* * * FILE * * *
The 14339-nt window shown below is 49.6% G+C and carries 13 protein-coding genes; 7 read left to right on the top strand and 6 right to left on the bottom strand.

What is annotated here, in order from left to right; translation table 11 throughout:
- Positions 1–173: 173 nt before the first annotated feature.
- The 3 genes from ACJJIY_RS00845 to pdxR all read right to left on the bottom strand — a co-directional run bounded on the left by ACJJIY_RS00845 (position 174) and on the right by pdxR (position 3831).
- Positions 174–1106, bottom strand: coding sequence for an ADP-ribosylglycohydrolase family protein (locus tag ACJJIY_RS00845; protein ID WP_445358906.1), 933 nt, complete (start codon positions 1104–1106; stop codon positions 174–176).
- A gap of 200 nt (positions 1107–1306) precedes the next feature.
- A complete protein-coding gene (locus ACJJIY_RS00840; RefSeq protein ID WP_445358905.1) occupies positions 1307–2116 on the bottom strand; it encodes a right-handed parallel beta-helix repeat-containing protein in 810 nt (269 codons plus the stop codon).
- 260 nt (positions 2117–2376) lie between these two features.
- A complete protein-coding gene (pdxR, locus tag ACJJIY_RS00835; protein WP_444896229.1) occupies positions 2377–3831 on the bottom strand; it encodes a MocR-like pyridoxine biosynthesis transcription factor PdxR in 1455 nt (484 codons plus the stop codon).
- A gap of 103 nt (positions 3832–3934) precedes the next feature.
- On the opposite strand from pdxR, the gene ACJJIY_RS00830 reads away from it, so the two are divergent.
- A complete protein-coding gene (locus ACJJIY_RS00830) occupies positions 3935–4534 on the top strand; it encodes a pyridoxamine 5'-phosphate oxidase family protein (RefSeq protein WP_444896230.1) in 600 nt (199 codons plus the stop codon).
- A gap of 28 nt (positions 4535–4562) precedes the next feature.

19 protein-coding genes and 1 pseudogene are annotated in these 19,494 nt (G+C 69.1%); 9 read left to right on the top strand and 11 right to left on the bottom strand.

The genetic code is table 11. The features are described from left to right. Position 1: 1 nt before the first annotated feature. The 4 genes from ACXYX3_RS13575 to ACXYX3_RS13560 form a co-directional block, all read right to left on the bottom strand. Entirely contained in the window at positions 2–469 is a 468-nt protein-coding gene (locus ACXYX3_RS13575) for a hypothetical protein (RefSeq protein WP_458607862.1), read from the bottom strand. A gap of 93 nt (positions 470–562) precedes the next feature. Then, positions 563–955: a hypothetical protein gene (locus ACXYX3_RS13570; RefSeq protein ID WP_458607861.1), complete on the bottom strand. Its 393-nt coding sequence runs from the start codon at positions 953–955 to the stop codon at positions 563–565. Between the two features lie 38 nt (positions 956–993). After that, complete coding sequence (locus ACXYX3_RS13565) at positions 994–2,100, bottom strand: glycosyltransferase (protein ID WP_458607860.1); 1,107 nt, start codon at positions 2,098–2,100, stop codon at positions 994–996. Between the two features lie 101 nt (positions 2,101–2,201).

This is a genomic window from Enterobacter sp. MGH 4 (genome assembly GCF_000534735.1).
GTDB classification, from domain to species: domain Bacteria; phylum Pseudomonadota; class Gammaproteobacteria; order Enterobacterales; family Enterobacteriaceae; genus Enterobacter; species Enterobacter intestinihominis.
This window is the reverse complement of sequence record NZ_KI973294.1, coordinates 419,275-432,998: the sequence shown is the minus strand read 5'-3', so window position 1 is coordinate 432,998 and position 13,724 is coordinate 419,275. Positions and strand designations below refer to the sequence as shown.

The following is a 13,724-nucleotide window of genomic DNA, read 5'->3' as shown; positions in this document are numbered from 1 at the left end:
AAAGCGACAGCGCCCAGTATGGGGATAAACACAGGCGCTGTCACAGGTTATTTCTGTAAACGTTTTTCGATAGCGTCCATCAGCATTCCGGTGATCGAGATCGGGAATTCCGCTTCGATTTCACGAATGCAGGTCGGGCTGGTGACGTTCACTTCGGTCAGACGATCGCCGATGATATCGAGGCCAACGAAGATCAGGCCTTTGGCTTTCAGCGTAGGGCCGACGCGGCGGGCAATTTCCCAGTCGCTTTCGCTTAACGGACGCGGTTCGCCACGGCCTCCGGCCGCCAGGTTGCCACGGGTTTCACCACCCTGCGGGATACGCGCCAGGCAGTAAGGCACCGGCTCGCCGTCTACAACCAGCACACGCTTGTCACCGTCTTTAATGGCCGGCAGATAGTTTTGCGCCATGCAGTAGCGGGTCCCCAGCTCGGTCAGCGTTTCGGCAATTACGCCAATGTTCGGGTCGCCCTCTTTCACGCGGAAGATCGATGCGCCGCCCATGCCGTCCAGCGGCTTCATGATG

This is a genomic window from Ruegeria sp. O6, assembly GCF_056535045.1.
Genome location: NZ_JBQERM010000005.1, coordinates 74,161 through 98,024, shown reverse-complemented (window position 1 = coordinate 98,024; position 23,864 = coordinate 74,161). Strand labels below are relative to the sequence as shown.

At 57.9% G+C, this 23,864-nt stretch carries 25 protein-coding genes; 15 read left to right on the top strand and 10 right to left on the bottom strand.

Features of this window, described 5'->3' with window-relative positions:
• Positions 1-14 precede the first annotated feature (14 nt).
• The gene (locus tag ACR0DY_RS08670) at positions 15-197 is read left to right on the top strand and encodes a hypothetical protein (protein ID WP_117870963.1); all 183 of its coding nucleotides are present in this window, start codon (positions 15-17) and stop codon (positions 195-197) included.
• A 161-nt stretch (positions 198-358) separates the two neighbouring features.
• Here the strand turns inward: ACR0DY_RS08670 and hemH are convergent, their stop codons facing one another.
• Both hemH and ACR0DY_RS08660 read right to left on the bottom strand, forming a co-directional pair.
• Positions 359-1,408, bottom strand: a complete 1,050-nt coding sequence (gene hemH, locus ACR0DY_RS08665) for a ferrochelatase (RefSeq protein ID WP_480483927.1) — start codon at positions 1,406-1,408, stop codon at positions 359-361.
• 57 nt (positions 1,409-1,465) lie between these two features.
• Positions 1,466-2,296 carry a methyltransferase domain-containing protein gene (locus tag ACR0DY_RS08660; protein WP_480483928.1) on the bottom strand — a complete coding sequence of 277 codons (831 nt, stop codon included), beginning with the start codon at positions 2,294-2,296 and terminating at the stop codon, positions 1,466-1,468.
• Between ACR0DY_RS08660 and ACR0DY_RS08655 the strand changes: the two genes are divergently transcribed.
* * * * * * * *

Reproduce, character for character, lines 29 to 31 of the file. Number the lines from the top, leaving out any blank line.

• Both hemH and ACR0DY_RS08660 read right to left on the bottom strand, forming a co-directional pair.
• Positions 359-1,408, bottom strand: a complete 1,050-nt coding sequence (gene hemH, locus ACR0DY_RS08665) for a ferrochelatase (RefSeq protein ID WP_480483927.1) — start codon at positions 1,406-1,408, stop codon at positions 359-361.
• 57 nt (positions 1,409-1,465) lie between these two features.